Set in post-industrial East Durham, in the North East of England, Shooting Magpies is a film about hope and survival. Shot on digital video, Shooting Magpies is the third feature film in Amber’s coalfield trilogy. The Scar (1997) looked at the lives of women after the Miners’ Strike and the campaign against closures. Like Father (2001) explored men’s lives.

Made with the financial support of Northern Rock Foundation, Northern Film & Media and Channel 4.

Music: composed, performed and produced by Rick Taylor & Frank Gibbon; recorded at Wildtrax Studio, County Durham; guest musicians: John Miles Jnr & Chuck Fleming.

THE MAKING OF SHOOTING MAGPIES - the film grew out of relationships, workshops and Coalfield Stories, a photographic programme to document changing lives and landscape that sprung from the making of Like Father in 1998. Barry Gough was one of the subjects of Peter Fryer’s Fathers. Emma Dowson was a participant in a video and photography project developed with a group of teenage mothers.

Many of the characters were living the lives they do in the film and the narrative emerged from the peole involved. Many local people (together with the Queen on a fleeting visit to the coalfield) appear as themselves in scenes where fiction and documentary is blurred.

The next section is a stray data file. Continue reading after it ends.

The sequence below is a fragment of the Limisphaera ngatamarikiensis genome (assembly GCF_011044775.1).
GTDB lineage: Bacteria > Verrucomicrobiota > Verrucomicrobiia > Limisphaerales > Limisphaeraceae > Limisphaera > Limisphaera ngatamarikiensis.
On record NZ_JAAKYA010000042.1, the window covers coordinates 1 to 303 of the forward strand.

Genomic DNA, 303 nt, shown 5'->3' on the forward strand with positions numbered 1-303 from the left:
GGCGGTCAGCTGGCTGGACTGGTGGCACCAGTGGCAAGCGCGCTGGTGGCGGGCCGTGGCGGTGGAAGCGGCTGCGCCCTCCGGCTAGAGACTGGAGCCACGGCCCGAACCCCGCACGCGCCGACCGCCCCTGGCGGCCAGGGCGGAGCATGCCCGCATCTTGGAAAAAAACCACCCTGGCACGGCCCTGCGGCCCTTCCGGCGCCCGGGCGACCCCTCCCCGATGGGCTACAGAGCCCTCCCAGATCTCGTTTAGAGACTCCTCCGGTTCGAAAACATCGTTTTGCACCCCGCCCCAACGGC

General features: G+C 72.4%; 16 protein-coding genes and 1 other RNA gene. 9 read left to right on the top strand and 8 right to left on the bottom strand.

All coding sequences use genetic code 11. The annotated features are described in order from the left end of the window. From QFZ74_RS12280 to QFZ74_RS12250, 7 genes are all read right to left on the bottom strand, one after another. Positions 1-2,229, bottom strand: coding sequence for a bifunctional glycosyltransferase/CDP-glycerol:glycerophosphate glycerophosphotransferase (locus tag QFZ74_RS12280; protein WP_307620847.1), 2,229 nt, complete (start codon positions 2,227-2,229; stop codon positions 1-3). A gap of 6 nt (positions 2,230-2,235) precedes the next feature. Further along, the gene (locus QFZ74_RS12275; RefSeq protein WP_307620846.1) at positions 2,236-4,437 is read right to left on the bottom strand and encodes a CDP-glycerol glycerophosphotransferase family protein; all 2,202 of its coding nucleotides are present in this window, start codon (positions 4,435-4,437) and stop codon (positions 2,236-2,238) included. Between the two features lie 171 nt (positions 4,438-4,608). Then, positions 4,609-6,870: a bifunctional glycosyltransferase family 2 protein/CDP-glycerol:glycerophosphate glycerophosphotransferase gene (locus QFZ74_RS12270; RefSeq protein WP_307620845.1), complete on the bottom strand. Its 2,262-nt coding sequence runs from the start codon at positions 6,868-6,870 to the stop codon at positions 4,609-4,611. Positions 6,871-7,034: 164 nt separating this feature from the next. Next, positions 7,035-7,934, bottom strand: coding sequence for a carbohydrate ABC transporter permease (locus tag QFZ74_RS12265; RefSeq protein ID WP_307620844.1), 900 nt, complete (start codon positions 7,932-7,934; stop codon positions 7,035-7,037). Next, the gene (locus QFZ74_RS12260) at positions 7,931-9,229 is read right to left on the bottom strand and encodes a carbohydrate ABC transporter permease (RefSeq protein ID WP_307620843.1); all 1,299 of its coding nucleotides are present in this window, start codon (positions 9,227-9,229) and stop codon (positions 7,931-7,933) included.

Initial develpopment was funded by Channel Four, but when the broadcaster restructured its film department, Amber felt the need to reclaim some kind of independence and control so they decided to make the feature with considerably less expensive digital video, particularly when the filmmakers were pleased with the quality of the material that had been shot to research the production. Working with a small team, the film was shot with available light and virtually no location budget.

Digital video takes cost pressures off improvisation and experiment and digital editing allowed access to a far wider group of the filmmakers than traditional analogue editing. Amber had already used video in a variety of documentaries and it had benefited from National Lottery funding that enabled a switch to digital editing for Like a Father in 2001.

Further funding from Northern Rock, which was already supporting Amber’s photographic project, Coalfield Stories, not only facilitated the finishing of Shooting Magpies, but also helped the filmmakers plan for the future in a way that hadn’t been possible since the demise of funding from the Channel Four Film Workshop franchise.

The decision to use digital video came out of a desire to get on with things in the absence of a budget. DV allowed Shooting Magpies to be developed on the hoof, using available light. Cost pressures were taken off the experimental process and the production took on a life of its own, fitting around the cast’s daily lives and taking advantage of events happening around them.

Finance difficulties extended the shoot over eighteen months, and there were plenty of events to consider. In many ways it was a return to Amber’s approach in the 70s and early 80s: a small crew, flexible enough to exploit the unpredictable, incorporating it in an evolving narrative that draws its energy from the texture of people’s real lives.